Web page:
A borderline case is documented using the example of the historically and artistically significant Locumtenenstaler ( vicariate coin ). These are guldengroschen (thalers), which were also made as medals with a higher relief, but also in thaler weight, i.e. in the legal coinage rate, and served as gifts for favorites. In catalogs, both types are therefore often referred to as guilder groschen, although only those with lower relief are actually coins. At this time (beginning of the 16th century), the distinction to medals can only be recognized by the type of embossing, the high relief typical of medals.
Another borderline case is the 1 billion mark piece from the province of Westphalia, a coin with a “medal character”. The coin of the Landesbank of the Province of Westphalia, minted as emergency money in 1923, was only issued in 1924 after the end of inflation as a memento of the difficult times.
In some countries, such as Norway and Denmark , various small coins have been punched out in the middle so that they can be differentiated more quickly and better from higher value coins. The cash coins known in Asia ( Japan , China ) , on the other hand, were already cast in this form. In two other cases - Australia and the Caribbean Islands - the cores were punched out of silver coins and these in turn were put into circulation as separate coins.
There can be very different reasons for punching a coin (usually afterwards). Holes were often made so that the coin (or medal ) could be worn on a chain as jewelry or as an amulet ( amulet coin ). A subsequent perforation can also occur if certain metals, especially precious metals, have been removed from the coin for enrichment, such as currency coins or coins whose market value is below the value of the metal. The perforation makes the coin unattractive for collectors.
Another use of punching was to permanently devalue counterfeit money.
In ancient times the metals and alloys gold , electron , silver , billon , copper , bronze , potin and brass or aurichalcum were used almost exclusively for the production of coins . From the Middle Ages until around 1850, only gold, silver and copper and their alloys were allowed for coinage in Germany. Bronze and especially brass were required by law for tokens and arithmetic pennies because of their color to distinguish them from coins. As early as around 1860, other metals such as iron , nickel , zinc , aluminum and chrome steel were increasingly used . A special, newer alloy that also satisfies aesthetic criteria is Nordic gold . The pure metals, especially gold, silver, copper and aluminum, were and are almost always alloyed with other metals for reasons of abrasion resistance . The natural alloy electron , a gold-silver alloy, played a special role in the oldest ancient coins, since electron was originally regarded as an independent pure metal. Copper in particular is an important component of current and earlier coin alloys because of its antibacterial effect and good availability. The most common coin alloy today is cupronickel , but bronze and brass alloys are also not uncommon. Pure metals such as tin , zinc and, from a health point of view, lead , which were therefore often only used as emergency money , have not proven themselves . The relative proportion of the precious metal in the coin alloy was determined by the so-called coin base - the metallurgical composition was determined by chemical-analytical detection reactions .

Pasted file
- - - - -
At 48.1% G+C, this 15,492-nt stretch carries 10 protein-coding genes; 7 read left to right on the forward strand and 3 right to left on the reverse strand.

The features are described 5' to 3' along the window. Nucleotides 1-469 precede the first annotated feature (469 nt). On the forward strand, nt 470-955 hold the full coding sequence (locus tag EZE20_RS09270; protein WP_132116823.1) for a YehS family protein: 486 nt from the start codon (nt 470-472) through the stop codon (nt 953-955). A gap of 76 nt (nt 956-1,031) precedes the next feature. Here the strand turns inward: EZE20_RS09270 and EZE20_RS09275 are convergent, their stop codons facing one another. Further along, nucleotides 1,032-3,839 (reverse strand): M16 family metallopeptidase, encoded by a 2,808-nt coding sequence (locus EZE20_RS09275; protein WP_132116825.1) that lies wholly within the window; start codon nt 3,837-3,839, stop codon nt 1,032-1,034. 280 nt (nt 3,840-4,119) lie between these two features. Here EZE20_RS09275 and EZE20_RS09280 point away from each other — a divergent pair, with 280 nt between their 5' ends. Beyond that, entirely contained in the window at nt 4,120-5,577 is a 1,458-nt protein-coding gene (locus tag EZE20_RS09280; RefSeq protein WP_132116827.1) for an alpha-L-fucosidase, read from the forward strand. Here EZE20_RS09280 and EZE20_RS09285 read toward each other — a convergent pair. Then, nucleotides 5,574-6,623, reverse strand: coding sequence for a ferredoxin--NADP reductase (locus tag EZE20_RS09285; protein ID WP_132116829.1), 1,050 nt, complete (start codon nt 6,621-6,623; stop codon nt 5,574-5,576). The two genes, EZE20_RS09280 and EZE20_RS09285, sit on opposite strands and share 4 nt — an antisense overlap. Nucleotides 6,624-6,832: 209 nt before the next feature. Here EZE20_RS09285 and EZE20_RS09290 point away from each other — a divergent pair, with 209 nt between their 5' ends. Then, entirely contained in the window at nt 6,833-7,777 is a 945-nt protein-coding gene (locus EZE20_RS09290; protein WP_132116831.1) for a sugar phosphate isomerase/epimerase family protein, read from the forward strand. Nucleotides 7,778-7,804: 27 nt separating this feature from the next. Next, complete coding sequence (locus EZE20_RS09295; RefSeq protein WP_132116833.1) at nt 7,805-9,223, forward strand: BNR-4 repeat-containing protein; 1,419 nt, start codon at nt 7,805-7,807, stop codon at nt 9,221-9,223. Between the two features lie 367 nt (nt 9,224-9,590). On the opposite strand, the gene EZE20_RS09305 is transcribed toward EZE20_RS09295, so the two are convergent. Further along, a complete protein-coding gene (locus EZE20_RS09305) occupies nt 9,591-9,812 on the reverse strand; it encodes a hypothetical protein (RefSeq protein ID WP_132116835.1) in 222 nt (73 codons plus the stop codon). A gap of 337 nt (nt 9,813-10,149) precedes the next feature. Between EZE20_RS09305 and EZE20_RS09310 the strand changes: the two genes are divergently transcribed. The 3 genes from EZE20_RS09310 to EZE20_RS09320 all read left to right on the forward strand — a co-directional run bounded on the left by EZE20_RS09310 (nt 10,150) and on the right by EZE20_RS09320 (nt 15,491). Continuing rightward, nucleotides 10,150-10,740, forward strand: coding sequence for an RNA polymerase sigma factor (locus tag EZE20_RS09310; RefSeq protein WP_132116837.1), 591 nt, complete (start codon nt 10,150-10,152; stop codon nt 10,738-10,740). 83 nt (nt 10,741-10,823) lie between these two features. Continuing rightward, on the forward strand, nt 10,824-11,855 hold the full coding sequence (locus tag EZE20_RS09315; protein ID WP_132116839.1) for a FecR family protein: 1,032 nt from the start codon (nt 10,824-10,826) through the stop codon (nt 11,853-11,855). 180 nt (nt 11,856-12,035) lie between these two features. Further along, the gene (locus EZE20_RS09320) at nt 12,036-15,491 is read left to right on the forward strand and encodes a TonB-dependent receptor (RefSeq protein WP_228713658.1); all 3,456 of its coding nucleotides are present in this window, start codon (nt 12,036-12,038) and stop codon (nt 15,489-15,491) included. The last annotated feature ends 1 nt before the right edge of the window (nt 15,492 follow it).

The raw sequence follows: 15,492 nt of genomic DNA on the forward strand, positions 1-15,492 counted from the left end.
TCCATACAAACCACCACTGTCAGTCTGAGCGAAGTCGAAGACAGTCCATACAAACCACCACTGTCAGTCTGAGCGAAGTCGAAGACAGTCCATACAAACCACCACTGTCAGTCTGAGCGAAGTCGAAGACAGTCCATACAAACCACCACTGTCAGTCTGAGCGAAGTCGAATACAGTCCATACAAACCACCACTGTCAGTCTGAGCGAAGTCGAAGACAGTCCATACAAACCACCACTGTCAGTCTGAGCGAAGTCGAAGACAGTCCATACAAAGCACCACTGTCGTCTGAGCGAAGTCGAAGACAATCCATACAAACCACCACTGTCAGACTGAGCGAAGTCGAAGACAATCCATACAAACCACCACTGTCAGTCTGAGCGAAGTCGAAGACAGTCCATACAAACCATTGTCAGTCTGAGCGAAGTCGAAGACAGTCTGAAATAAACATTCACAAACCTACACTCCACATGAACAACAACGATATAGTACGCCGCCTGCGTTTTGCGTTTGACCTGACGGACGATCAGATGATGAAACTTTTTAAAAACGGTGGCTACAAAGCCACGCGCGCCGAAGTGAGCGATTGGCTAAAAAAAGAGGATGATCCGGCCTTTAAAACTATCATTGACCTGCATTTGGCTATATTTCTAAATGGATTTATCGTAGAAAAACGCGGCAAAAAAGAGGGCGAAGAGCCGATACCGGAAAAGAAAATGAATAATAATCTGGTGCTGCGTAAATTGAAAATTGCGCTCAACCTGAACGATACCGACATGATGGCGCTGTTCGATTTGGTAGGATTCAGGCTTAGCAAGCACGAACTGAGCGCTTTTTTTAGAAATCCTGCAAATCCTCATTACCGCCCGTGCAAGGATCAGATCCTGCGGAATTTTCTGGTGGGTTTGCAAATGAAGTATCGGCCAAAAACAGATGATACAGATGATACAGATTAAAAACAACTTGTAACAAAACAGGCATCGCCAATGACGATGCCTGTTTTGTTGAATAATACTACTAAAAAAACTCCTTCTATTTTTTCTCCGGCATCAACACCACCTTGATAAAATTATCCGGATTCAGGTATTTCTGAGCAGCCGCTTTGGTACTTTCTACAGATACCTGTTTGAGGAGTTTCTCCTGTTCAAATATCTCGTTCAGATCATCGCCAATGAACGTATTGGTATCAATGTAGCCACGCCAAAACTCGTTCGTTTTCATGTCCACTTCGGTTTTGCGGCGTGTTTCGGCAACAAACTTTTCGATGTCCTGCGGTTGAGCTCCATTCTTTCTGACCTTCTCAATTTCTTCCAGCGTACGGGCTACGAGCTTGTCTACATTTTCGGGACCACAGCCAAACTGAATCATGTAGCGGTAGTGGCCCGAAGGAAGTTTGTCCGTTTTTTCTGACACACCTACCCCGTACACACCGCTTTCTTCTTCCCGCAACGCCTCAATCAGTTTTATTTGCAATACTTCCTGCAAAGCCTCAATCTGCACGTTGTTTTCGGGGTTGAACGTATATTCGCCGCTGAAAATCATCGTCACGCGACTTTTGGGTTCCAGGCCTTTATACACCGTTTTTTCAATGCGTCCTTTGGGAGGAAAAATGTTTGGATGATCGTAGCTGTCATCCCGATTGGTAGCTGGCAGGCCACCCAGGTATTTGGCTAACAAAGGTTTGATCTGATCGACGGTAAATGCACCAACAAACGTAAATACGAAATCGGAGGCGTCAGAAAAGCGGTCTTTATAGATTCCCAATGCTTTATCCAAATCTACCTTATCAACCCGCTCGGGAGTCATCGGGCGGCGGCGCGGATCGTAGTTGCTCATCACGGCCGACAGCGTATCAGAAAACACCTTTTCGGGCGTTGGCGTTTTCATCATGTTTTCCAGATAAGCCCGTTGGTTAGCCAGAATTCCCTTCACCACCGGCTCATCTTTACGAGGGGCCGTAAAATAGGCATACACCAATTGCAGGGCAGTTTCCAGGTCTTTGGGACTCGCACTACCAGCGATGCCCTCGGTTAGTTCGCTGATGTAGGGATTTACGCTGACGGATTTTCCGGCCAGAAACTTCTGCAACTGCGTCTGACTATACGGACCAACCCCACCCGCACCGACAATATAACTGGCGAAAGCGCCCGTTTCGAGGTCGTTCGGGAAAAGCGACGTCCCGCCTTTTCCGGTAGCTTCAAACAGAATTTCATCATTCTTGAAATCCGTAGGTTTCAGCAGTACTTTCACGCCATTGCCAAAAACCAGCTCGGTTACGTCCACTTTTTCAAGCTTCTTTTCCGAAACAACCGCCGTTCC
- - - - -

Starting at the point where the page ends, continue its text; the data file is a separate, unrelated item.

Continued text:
For several decades there have also been coated coins ("sandwich"), for example cupronickel as a coating on a nickel core (so-called "machine coins" with a defined magnetic core) or the 1- pfennig (from 1950 to 2001) and 2-pfennig coins (1967-2001), which consisted of copper-clad iron. The round blanks combination of “ring” and “pill” made of different colored alloys are now common, for example with 1 and 2 euro coins.
Coins whose market value is determined by the intrinsic value (metal value) are called Kurant coins . This applied earlier (generally until 1914) to most precious metal coins, the precious metal content of which was significantly greater than 50 percent. The 5, 10 and 20 gold mark pieces that were issued between 1871 and 1915 had a fineness of 900 ‰. The same was true of the silver coins of that time. A 5-mark piece made of gold weighed 1.991 grams, and one made of silver 27.777 grams. The intrinsic value of both coins was the same and corresponded to the face value.
As a token coins are called coins whose nominal value does not match the value of the metal. In the past, these were often made of a billon alloy or just copper. The material value of all current coins in circulation is always below the face value and they are therefore deciduous coins. This applies to all current circulation coins and many commemorative coins , as their value is only covered by state guarantees, which is what is known as credit money . In contrast, see investment coins .